Sainsbury's Justin King went so far as to describe the battle as "Darwinian". And when I quizzed him on the merits of slagging off brand owners who were spending billions to create and build new products and new categories, supporting trade investment demands and complying with onerous supply-chain instructions, he brushed it off as healthy competition.
Judging by the news this week that Diageo is suing Sainsbury's over copyright infringement on its Pimm's drink (see p4), it would seem the drinks manufacturer doesn't see the current competition terms in quite the same healthy way. While Sainsbury's crowed in its internal newsletter that its Pimm's alternative, Pitcher (£10.79 for 70cl), actually tasted better than the original (£12.56 for 70cl), Diageo appeared to be mischievously striking back, promoting a whole litre of Pimm's in Tesco and Asda over the summer for £9.99.
Now, buoyed by positive noises emanating from the European Court of Justice in a copyright infringement case brought by L'Oréal, Diageo believes it's time for prosecution.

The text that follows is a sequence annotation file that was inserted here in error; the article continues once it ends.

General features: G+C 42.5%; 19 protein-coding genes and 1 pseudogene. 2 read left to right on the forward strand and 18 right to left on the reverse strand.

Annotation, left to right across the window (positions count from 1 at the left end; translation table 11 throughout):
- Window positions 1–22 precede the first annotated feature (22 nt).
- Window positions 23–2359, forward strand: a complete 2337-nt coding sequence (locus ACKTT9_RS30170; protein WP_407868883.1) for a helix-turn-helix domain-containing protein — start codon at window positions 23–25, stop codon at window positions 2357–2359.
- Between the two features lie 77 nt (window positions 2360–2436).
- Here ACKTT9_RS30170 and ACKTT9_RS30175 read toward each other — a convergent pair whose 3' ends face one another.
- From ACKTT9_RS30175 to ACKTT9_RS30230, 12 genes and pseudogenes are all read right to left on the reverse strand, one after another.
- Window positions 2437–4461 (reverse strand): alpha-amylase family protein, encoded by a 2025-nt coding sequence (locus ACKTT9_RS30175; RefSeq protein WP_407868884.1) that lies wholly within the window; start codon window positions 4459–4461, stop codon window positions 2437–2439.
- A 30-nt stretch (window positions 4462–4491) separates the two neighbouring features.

It has been widely assumed that suppliers were reluctant to challenge the supermarkets over copyright on the grounds they were too important. Prosecution o'clock suggests Diageo was merely waiting for a change in the prevailing legal wind and will be closely followed by other brand owners.
But one must wonder whether own-label gains and the increasingly provocative rules by which supermarkets play also had a part in Diageo's decision. After all, you can be sure if a retailer set itself up with an orange livery under the fascia name Sainsberry's, the Holborn lawyers would be on them in a flash.